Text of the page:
Your browser (Internet Explorer 7 or lower) is out of date. It has known security flaws and may not display all features of this and other websites. Learn how to update your browser.


9/11 Terror Attacks: A Consular Officer’s Perspective on Visas and Government Intelligence

September 11, 2001 marked one of the worst ever terror attacks on American soil. Two hijacked planes crashed into and destroyed the World Trade Center’s Twin Towers, one crashed into the Pentagon, and one crashed in rural Pennsylvania. Nearly 3,000 people were killed, 8,900 were injured, and thousands more were left traumatized after experiencing the attack.

The view on 9-11 from Jersey City, 11 September 2001, Wally Gobetz.
The view on 9-11 from Jersey City, 11 September 2001, Wally Gobetz.

The 9/11 terrorist attacks have also significantly affected U.S. foreign and domestic policy by increasing security and surveillance measures and fueling ongoing wars in Iraq and Afghanistan. The attacks also led President George W. Bush to create the Department of Homeland Security in 2002, which remains active today working to protect United States civilians and combat domestic terrorism.

Career Foreign Service Officer Mary Ryan served as the Assistant Secretary of State for Consular Affairs during the attacks on September 11, 2001. In Congressional testimony, she told how the terrorists who committed the attacks had received legitimate U.S. visas, and described how difficulties and limitations in background checking and interviewing made the visa adjudication process inaccurate. Ultimately, Ryan believed that it was important for other parts of the U.S. government to share its intelligence with consular offices to ensure that they issued visas responsibly and prevented future terrorists from entering the country. Without such coordination, consular officers would not have real-time information that could empower them to prevent potential terrorists from acquiring visas. Despite the lack of information, inter-agency cooperation, and similar circumstances for the Immigration and Naturalization Service (INS) borger agents who actually admitted the terrorists into the United States, Mary Ryan and other front-line consular officers received a lot of criticism and even blame for what happened.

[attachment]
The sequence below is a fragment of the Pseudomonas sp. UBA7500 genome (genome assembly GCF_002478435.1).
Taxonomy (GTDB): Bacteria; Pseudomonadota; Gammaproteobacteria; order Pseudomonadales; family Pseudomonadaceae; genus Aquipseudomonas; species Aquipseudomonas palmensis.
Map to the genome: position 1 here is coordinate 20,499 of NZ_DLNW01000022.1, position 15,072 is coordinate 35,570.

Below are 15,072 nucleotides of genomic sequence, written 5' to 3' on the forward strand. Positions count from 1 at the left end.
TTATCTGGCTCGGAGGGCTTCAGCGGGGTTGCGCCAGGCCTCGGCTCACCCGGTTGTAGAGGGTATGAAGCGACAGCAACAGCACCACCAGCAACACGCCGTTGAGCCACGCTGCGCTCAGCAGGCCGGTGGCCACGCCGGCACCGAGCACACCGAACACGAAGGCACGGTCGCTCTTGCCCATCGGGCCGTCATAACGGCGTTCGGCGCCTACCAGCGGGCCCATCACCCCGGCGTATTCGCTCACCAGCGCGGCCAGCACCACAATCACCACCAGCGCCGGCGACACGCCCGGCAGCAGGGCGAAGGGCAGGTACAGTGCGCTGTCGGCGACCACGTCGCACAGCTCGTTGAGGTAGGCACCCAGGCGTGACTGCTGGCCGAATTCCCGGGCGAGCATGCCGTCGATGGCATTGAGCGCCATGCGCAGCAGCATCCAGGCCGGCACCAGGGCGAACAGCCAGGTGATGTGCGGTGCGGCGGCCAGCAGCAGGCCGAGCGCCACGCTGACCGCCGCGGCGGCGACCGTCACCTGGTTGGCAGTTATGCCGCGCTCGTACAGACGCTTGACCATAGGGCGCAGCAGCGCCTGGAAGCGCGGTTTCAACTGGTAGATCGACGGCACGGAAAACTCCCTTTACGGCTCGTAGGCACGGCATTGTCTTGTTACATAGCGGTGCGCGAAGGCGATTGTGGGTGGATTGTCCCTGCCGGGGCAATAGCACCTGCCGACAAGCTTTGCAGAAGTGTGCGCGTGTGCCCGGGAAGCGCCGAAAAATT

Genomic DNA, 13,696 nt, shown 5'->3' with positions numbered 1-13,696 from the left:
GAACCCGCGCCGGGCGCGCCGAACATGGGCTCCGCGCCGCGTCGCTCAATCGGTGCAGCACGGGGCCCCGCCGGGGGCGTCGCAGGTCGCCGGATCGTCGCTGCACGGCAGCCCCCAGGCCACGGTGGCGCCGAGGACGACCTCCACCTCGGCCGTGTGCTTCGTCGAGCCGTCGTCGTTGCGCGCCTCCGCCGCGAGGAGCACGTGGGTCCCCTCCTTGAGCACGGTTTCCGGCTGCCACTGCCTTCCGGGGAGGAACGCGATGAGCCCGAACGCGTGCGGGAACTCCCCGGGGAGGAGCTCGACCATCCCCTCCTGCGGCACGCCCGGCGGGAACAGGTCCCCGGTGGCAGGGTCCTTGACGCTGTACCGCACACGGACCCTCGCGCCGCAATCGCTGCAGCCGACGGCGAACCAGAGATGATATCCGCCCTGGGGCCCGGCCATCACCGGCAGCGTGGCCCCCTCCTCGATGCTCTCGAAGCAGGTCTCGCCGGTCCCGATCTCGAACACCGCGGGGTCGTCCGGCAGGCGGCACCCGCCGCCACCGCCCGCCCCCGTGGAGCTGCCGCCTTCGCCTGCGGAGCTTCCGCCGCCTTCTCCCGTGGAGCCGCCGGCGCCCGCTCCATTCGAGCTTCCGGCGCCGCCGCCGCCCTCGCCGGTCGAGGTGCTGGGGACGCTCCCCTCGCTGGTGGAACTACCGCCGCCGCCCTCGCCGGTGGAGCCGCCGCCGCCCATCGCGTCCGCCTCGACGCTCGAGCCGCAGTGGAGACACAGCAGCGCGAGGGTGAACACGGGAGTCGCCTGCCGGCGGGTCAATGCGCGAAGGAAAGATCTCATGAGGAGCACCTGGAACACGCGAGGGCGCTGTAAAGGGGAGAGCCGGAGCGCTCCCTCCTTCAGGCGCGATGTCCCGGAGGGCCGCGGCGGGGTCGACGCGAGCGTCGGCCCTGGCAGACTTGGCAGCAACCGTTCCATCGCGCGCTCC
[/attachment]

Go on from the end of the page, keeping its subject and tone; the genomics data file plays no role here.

Ambassador Mary A. Ryan’s interview was conducted by Charles Stuart Kennedy on March 26, 2003.

Read Mary A. Ryan’s full oral history HERE.

Click HERE and HERE to read more about the terrorist attacks on 9/11/2001.

Drafted by Genevieve Husak

ADST relies on the generous support of our members and readers like you. Please support our efforts to continue capturing, preserving, and sharing the experiences of America’s diplomats.


“It’s always easy to go after the State Department. They’ll never go after the intelligence or law enforcement – particularly not the FBI… everybody else has protection and we have no constituency.”

U.S. Embassy and Consulates in Saudi Arabia, 28 March 2017
U.S. Embassy and Consulates in Saudi Arabia, 28 March 2017